All the same, the virtue of Jaspers is that he throws into relief the range of philosophical problems that must arise for any man who attempts to bring together into one intellectual view a religion rooted in history and the results of philosophical analysis. Not even the most fervent believer thinks that anyone has succeeded in the attempt. (Where are the neo-Thomists of the day before yesterday?) Few have made the attempt. More have felt the task as a temptation or an obligation they were unable to face, for reasons that belong to the very way the task has to be defined. To be a Christian philosopher is, on this view, to be torn apart by paradox. “The fact that God could create free beings vis-à-vis of himself is the cross which philosophy could not carry, but remained hanging from”—Kierkegaard.
PERPLEXITY in the philosophy of religion, the cipher-like aspect of religious ideas, these are not peculiar to the modern philosophical consciousness. Aquinas is sometimes portrayed as a theologian who attempted a tidy and clear philosophico-religious synthesis; but if there is one thing that is quite clear in his philosophical approach to theological problems it is that when we speak of God we don’t strictly know what we are talking about. Quid Deus sit nescimus: what God is we do not know. God stands outside every genus and our discourse upon him thus has a logically strange character that sets it apart from every other kind of discourse. Aquinas, too, has the idea of a language of ciphers of which we don’t possess the code.
In the middle of the fourth century, at Thagaste in North Africa, then a source of grain, wine, and olives for the Roman World, a land of handsome cities, of universities, of rival religions and philosophies, there was born, of a Christian mother and a pagan father, a man of singular abilities and vast influence, Augustine. The man who was born into the immemorial world of classical culture, a world that must have appeared to be a great, incontrovertible fact, like the existence of the mountains and the sea, was to die in the city of which he was bishop, Hippo, in the year 430, his city surrounded by the Vandals. The whole of Christian Africa, so affluent, so sophisticated, so fascinating, presented a mournful spectacle: “whole cities sacked, country villas razed, their owners killed or scattered as refugees, the churches deprived of their bishops and clergy, and the holy virgins and ascetics dispersed; some tortured to death, some killed outright, others, as prisoners, reduced to losing their integrity, in soul and body, to serve an evil and brutal enemy.”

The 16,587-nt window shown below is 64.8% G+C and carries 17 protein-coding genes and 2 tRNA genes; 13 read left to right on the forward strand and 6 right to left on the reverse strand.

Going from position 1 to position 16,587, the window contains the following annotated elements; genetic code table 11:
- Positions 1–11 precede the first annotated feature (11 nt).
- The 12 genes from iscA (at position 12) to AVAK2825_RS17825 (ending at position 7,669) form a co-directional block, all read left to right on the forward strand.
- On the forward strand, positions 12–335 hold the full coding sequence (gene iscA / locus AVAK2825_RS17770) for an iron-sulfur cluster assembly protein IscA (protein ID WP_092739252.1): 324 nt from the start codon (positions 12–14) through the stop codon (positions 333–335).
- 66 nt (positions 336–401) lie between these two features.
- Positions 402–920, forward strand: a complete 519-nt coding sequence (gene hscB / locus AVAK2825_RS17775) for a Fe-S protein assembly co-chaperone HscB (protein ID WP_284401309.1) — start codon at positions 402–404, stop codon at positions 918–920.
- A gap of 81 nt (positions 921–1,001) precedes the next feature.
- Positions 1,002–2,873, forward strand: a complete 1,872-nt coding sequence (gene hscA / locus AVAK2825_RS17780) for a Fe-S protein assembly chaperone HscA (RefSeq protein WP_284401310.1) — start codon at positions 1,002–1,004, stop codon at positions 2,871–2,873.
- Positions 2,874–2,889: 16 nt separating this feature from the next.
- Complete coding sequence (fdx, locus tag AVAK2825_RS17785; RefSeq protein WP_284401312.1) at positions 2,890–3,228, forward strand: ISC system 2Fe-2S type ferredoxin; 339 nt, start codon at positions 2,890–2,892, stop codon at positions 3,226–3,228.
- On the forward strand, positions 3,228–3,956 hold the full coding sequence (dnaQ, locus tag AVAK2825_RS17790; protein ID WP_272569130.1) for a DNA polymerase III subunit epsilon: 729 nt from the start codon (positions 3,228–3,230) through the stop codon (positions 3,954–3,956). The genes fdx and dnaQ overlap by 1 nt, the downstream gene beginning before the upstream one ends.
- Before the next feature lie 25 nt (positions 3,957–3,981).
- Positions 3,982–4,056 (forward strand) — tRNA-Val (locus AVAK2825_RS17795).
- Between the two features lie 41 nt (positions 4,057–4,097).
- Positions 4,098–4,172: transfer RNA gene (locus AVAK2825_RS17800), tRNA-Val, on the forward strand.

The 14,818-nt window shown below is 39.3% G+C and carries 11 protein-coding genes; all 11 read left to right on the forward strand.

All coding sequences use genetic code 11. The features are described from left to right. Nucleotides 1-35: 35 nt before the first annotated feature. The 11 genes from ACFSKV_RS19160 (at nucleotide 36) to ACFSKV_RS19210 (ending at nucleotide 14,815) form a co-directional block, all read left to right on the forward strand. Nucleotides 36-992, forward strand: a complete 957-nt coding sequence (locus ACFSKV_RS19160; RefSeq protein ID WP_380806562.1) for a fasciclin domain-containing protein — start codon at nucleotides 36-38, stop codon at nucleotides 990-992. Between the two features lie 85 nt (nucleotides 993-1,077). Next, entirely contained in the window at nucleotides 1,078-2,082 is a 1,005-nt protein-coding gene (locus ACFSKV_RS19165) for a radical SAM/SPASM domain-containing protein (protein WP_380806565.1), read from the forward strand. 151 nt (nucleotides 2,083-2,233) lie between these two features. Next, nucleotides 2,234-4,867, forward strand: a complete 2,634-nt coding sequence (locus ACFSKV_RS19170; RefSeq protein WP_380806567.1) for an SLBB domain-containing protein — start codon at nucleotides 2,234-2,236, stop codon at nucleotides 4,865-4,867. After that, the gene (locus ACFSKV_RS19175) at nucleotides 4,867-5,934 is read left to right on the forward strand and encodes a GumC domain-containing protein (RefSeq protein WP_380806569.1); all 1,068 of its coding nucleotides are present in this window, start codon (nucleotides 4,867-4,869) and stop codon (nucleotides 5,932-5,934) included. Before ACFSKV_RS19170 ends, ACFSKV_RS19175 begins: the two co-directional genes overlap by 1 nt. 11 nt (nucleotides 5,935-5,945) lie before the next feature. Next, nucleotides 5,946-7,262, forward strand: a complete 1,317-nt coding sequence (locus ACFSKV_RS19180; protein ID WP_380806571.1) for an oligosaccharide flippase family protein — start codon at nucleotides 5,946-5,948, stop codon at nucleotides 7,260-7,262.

Within a few centuries Roman and Christian Africa is to become a land of broken aqueducts, columns half-hidden in the sand, the nomadic tribes living where once the great cities had stood. But the work and influence of Augustine have outlived Roman Africa. Half of scholasticism comes from him; his reflections upon self-knowledge, upon what it is for a word to mean something, upon time, reverberate through the history of philosophy; Cartesian doubt and the Cartesian solution to the problem of doubt are there in the works of the great African bishop; and in our day it is to Augustine that Wittgenstein goes to find a text that will serve as a starting point for the activity of philosophy.
Augustine is not only a man of vast historical importance, a theologian who stands at the center of the great crisis of the Reformation and of the agony of Port-Royal; he is also, as the writer of the Confessions, recognizably a modern man, a personality and interested in the problems of personality as, say, William James was, or Freud. The men of the Middle Ages, even of the sixteenth century, are curiously remote, as though the mode of their presence to us were that of the figures, gold-encircled, of a Byzantine painting. But the passion and vitality of Augustine speak to us in an idiom we understand very well, the idiom of a man and a society divided against itself, with no sureness about the future, and a feeling of guilt in the face of social evils and personal disasters, but an apparently idle guilt, for no one can tell how evils and disasters are to be avoided.